Study Highlights Urgent Need for Access to Rapid Testing to Shorten Delays Between Infection, Test Results and Isolation, Researchers Say
Nurse Elia Moreno administers a COVID-19 test at the 24th Street Mission BART Plaza transit hub on July 29. Photo by Noah Berger
Low-income Latinx essential workers affected by San Francisco’s housing crunch continue to be disproportionately impacted by COVID-19, according to data from a three-week testing initiative conducted in San Francisco’s Mission District at the beginning of August.
The initiative was led by Unidos En Salud, a collaboration between UC San Francisco and the Latino Task Force on COVID-19. In an April study. Unidos En Salud identified the outsized exposure risk facing Latinx essential workers and their families in the Mission, driven in part by inequalities in economic and housing security. Their new study shows continued unmet demand for access to testing and the value of locating low-barrier testing at a central transit hub – believed to be the first such program in the nation.
The initiative tested 2,622 people at the busy 24th Street Mission BART Plaza in six half-day sessions – at an average rate of 100 tests per hour. Overall, 9 percent (235) of the PCR-based tests came back positive for SARS-CoV-2 infection, with a test positivity rate of 11 percent among Latinx participants. San Francisco’s overall test positivity rate is currently 2.61 percent, according to the Department of Public Health. The vast majority of those who tested positive at the transit hub site are Latinx (93 percent), speak Spanish as their preferred language (85 percent), earn incomes of less than 50,000 a year (87 percent), and live in high-density households (79 percent). People from across the Bay Area were tested at the plaza, but most positive results were seen in residents of the Mission or southeast San Francisco.
Analysis of the amount of virus being shed by individuals who tested positive – conducted by collaborators at the Chan Zuckerberg Biohub – showed that about half (48 percent) had the high levels of virus indicative of the most infectious stage of the disease. However, virtually all reported regularly wearing a mask when in public (98 percent) and using hand sanitizer (92 percent).
Project leaders emphasize that the test results do not reflect a representative sample of Mission residents or public transit riders in general. Because the study was open to all, it likely over-counts individuals who wanted to get tested because they thought they might be sick. For example, nearly everyone who tested positive was symptomatic (92 percent), likely because asymptomatic people are less likely to get tested.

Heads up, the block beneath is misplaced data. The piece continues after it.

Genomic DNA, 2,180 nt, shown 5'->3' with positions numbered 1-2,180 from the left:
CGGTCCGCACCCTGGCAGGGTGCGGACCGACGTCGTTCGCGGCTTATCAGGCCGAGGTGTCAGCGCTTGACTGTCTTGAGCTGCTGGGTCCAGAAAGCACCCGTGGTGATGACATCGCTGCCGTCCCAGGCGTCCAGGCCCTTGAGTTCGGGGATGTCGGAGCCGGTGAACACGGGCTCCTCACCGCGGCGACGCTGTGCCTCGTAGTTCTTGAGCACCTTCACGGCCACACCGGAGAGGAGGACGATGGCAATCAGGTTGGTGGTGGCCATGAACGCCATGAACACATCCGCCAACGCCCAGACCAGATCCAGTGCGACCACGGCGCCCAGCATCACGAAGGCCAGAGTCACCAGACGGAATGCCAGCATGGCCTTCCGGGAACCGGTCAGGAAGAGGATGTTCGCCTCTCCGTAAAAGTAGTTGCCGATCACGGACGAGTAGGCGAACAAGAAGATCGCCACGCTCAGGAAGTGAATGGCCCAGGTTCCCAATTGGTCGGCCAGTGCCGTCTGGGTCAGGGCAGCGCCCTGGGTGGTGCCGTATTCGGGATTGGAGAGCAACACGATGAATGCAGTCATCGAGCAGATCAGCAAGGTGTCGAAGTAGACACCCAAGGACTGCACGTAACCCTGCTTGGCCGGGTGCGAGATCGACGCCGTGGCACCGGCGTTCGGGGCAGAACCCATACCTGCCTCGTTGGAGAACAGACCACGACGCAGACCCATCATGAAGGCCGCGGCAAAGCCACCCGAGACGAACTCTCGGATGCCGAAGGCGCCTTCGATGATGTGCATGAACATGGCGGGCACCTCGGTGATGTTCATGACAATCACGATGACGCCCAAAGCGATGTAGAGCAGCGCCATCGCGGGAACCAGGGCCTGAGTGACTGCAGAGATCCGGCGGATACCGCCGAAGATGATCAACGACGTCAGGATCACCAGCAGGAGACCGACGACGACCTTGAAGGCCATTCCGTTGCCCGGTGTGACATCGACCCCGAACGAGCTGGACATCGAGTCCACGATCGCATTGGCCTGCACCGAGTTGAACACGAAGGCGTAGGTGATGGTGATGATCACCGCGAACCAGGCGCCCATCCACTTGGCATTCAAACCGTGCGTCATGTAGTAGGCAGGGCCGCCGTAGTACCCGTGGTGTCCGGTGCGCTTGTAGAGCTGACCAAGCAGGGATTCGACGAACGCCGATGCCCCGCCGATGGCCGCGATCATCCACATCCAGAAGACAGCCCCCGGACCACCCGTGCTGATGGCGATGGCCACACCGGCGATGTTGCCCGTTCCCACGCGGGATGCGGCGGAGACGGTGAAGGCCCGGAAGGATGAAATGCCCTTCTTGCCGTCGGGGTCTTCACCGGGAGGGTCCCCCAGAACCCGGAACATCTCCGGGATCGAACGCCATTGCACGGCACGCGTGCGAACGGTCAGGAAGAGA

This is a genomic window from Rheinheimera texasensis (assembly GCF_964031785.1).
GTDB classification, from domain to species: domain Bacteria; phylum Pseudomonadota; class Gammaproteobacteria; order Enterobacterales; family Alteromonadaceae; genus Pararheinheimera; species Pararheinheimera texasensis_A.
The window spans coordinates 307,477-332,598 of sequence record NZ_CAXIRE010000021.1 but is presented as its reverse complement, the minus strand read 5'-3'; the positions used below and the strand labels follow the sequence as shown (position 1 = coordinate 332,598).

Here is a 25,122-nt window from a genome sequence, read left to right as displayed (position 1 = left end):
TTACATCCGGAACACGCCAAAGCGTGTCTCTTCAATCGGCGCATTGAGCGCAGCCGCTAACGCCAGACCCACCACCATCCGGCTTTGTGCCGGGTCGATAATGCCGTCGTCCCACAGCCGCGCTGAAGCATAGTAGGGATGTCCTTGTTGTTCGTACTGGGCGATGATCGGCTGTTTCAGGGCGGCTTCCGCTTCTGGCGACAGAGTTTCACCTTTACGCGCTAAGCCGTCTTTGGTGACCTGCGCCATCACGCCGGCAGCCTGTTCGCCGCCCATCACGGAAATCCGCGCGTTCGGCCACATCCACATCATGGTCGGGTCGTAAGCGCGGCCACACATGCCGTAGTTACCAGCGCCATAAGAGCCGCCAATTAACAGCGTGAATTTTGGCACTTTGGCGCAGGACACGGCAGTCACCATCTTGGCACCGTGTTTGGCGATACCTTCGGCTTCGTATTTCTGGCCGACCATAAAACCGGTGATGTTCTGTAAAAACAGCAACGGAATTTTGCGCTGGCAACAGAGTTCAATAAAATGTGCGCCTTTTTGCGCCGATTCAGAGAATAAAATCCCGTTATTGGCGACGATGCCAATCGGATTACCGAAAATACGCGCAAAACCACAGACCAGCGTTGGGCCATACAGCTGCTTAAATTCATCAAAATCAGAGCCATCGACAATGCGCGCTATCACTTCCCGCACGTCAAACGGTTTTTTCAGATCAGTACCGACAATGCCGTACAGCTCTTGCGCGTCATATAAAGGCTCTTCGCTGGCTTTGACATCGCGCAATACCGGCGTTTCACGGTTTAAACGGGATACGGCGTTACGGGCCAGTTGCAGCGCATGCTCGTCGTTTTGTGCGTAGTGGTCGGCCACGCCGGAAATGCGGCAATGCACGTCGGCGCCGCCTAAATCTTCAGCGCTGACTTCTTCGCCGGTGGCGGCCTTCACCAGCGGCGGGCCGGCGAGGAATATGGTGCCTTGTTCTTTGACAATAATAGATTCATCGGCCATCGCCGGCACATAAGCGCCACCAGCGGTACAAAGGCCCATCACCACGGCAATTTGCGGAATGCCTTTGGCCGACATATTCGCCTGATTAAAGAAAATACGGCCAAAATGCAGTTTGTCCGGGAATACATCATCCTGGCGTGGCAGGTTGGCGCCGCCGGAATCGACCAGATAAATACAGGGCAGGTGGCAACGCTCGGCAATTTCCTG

“Seven months into this pandemic, low-income Latinx essential workers living in close-knit family units continue to be uniquely vulnerable,” said Diane Havlir, MD, chief of the UCSF Division of HIV, Infectious Diseases and Global Medicine at Zuckerberg San Francisco General Hospital and Trauma Center (ZSFG) and co-founder of Unidos en Salud. At the same time, these groups experience significant barriers to testing, study leaders said, including inability to take time off work, lack of access to medical systems, and fear of a positive test potentially putting income, job security and perhaps immigration status at risk.
To reduce barriers to access, the new initiative provided free testing to all comers, with no requirement for preregistration, identification or insurance. The location at the central 24th Mission BART plaza – a hub for Bay Area Rapid Transit District (BART) trains and San Francisco Muni buses – made testing easily accessible to commuting workers as well as to local merchants and transit employees, who received VIP cards for fast-track testing. Those who tested positive were connected with resources to support isolation by community-based care teams.
“We show that low-barrier testing at a central transit hub is a highly effective way to reach essential workers and other vulnerable groups,” Havlir said. “Our data also further demonstrate the need to provide infected individuals with rapid results and social support so they can go into isolation to avoid infecting their families and other contacts.”
The initiative was conducted in partnership with BART, the office of San Francisco Supervisor Hillary Ronen, the San Francisco Department of Public Health (SFDPH), and the Chan Zuckerberg Biohub.
“This important research reinforces our collective work to make testing more accessible to priority populations and helps inform efforts to assist these communities,” said Grant Colfax, MD, San Francisco Director of Health. “In addition to expanding low barrier testing in neighborhoods with high rates of COVID-19, increasing the capacity of contact tracing teams, and continuing to offer isolation and quarantine rooms to people in need, we must continue to expand investments in our COVID-19 response, including in the Latinx community. I am grateful for UCSF's partnership and focus on following the path of the virus through the community and improving our COVID-19 prevention and response efforts in the City as a whole.”